Researchers have genetically transformed the Common Primrose (Primula vulgaris) for the first time in a development that could shed light on one of the plant world's most renowned reproductive systems.
Scientists at the University of Würzburg have been able to boost current super-resolution microscopy by a novel tweak. They coated the glass cover slip as part of the sample carrier with tailor-made biocompatible nanosheets that create a 'mirror effect'. This method shows that localizing single emitters in front of a metal-dielectric coating leads to higher precision, brightness and contrast in Single Molecule Localization Microscopy (SMLM). The study was published in the Nature journal Light: Science and Applications.
A new Northwestern University study has found that an antimicrobial chemical called triclosan is abundant in dust -- and linked to changes in its genetic makeup. The result is dust with organisms that could cause an antibiotic-resistant infection.
The fauna in the Antarctica could be in danger due the pathogens humans spread in places and research stations in the southern ocean, according to a study led by the experts Jacob González-Solís, from the Faculty of Biology and the Biodiversity Research Institute (IRBio) of the University of Barcelona, and Marta Cerdà-Cuéllas, from the Institute of Agrifood Research and Technology (IRTA-CReSA).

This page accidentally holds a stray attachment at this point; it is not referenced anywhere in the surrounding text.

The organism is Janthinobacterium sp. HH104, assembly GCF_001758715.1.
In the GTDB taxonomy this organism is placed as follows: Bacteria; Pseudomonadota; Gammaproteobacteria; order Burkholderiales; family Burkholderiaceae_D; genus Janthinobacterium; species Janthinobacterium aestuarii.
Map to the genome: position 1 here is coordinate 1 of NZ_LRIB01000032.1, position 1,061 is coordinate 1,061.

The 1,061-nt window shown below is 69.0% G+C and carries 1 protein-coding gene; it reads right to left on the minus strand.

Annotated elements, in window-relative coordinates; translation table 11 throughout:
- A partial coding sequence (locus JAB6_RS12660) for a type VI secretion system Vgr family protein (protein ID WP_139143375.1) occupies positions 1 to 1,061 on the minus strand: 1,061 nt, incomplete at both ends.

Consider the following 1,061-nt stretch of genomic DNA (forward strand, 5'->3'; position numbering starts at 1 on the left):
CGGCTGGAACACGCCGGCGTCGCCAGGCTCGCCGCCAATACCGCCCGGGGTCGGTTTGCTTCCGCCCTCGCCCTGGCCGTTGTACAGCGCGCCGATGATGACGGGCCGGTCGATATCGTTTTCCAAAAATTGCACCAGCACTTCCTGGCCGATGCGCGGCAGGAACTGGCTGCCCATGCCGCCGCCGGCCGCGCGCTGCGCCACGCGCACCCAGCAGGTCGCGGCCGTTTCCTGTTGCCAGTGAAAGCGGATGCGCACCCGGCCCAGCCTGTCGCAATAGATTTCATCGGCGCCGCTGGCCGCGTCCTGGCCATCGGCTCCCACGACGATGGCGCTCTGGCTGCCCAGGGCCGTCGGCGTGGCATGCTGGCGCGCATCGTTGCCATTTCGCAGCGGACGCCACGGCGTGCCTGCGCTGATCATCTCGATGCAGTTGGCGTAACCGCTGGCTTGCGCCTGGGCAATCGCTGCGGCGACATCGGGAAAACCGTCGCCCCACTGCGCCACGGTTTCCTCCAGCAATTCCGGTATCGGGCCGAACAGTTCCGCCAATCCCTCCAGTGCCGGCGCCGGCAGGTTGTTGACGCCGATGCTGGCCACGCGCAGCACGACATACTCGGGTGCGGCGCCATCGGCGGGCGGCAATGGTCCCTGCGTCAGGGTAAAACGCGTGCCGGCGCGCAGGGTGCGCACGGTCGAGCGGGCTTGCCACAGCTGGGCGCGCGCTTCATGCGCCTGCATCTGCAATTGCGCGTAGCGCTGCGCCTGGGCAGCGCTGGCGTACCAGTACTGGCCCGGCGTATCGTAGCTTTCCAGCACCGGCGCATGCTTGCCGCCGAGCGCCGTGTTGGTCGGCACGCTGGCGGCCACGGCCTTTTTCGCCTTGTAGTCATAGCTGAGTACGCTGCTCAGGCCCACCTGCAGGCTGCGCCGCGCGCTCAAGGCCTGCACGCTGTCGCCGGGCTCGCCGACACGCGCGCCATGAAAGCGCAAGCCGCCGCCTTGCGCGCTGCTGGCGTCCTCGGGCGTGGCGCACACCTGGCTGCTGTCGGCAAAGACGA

The ammonia oxidizing archaea, or Thaumarchaeota, are amongst the most abundant marine microorganisms. Yet, we are still discovering which factors allow them to thrive in the ocean: A new publication reveals that marine Thaumarchaeota have a broader metabolism than previously thought.
Microorganisms living underneath the surface of the earth have a total carbon mass of 15 to 23 billion tons, hundreds of times more than that of humans, according to findings announced by the Deep Carbon Observatory and coauthored by UT Professor of Microbiology Karen Lloyd.
Microbes that provide natural fertilizer to the oceans by 'fixing' nitrogen from the atmosphere into a form useable by other organisms are active in the cold waters of the Bering and Chukchi Seas.
The ammonia oxidizing archaea, or Thaumarchaeota, are amongst the most abundant marine microorganisms. Yet, we are still discovering which factors allow them to thrive in the ocean. A research team from the Max Planck Institute for Marine Microbiology in Bremen and the University of Vienna was now able to show that marine Thaumarchaeota have a broader metabolism than previously thought. The results are published in the journal Nature Microbiology.
Barely living 'zombie' bacteria and other forms of life constitute an immense amount of carbon deep within Earth's subsurface -- 245 to 385 times greater than the carbon mass of all humans on the surface, according to Deep Carbon Observatory scientists nearing the end of a 10-year international collaboration to reveal Earth's innermost secrets.
Bacteria evolve resistance to antibiotics more slowly if they also have to defend themselves against predators.